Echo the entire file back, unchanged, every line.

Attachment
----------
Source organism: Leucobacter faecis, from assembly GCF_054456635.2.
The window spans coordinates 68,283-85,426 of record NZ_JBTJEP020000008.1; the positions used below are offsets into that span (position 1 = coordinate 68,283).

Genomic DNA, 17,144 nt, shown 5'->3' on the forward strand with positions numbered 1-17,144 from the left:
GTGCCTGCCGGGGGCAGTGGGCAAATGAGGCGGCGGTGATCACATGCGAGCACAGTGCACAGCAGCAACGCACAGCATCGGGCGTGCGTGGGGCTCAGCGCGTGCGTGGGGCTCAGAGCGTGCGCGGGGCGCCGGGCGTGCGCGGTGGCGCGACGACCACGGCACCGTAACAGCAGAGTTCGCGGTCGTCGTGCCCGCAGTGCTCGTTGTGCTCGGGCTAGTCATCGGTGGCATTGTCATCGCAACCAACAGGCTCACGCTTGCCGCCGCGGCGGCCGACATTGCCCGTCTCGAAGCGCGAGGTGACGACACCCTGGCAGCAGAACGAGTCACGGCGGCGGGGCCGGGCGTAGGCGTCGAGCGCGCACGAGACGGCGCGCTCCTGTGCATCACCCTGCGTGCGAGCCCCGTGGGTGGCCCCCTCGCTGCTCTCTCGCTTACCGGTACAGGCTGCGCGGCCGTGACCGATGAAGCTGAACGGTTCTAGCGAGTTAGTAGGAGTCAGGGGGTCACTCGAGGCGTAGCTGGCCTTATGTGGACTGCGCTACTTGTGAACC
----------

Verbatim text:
Source organism: Leucobacter faecis, from assembly GCF_054456635.2.
The window spans coordinates 68,283-85,426 of record NZ_JBTJEP020000008.1; the positions used below are offsets into that span (position 1 = coordinate 68,283).

Genomic DNA, 17,144 nt, shown 5'->3' on the forward strand with positions numbered 1-17,144 from the left:
GTGCCTGCCGGGGGCAGTGGGCAAATGAGGCGGCGGTGATCACATGCGAGCACAGTGCACAGCAGCAACGCACAGCATCGGGCGTGCGTGGGGCTCAGCGCGTGCGTGGGGCTCAGAGCGTGCGCGGGGCGCCGGGCGTGCGCGGTGGCGCGACGACCACGGCACCGTAACAGCAGAGTTCGCGGTCGTCGTGCCCGCAGTGCTCGTTGTGCTCGGGCTAGTCATCGGTGGCATTGTCATCGCAACCAACAGGCTCACGCTTGCCGCCGCGGCGGCCGACATTGCCCGTCTCGAAGCGCGAGGTGACGACACCCTGGCAGCAGAACGAGTCACGGCGGCGGGGCCGGGCGTAGGCGTCGAGCGCGCACGAGACGGCGCGCTCCTGTGCATCACCCTGCGTGCGAGCCCCGTGGGTGGCCCCCTCGCTGCTCTCTCGCTTACCGGTACAGGCTGCGCGGCCGTGACCGATGAAGCTGAACGGTTCTAGCGAGTTAGTAGGAGTCAGGGGGTCACTCGAGGCGTAGCTGGCCTTATGTGGACTGCGCTACTTGTGAACC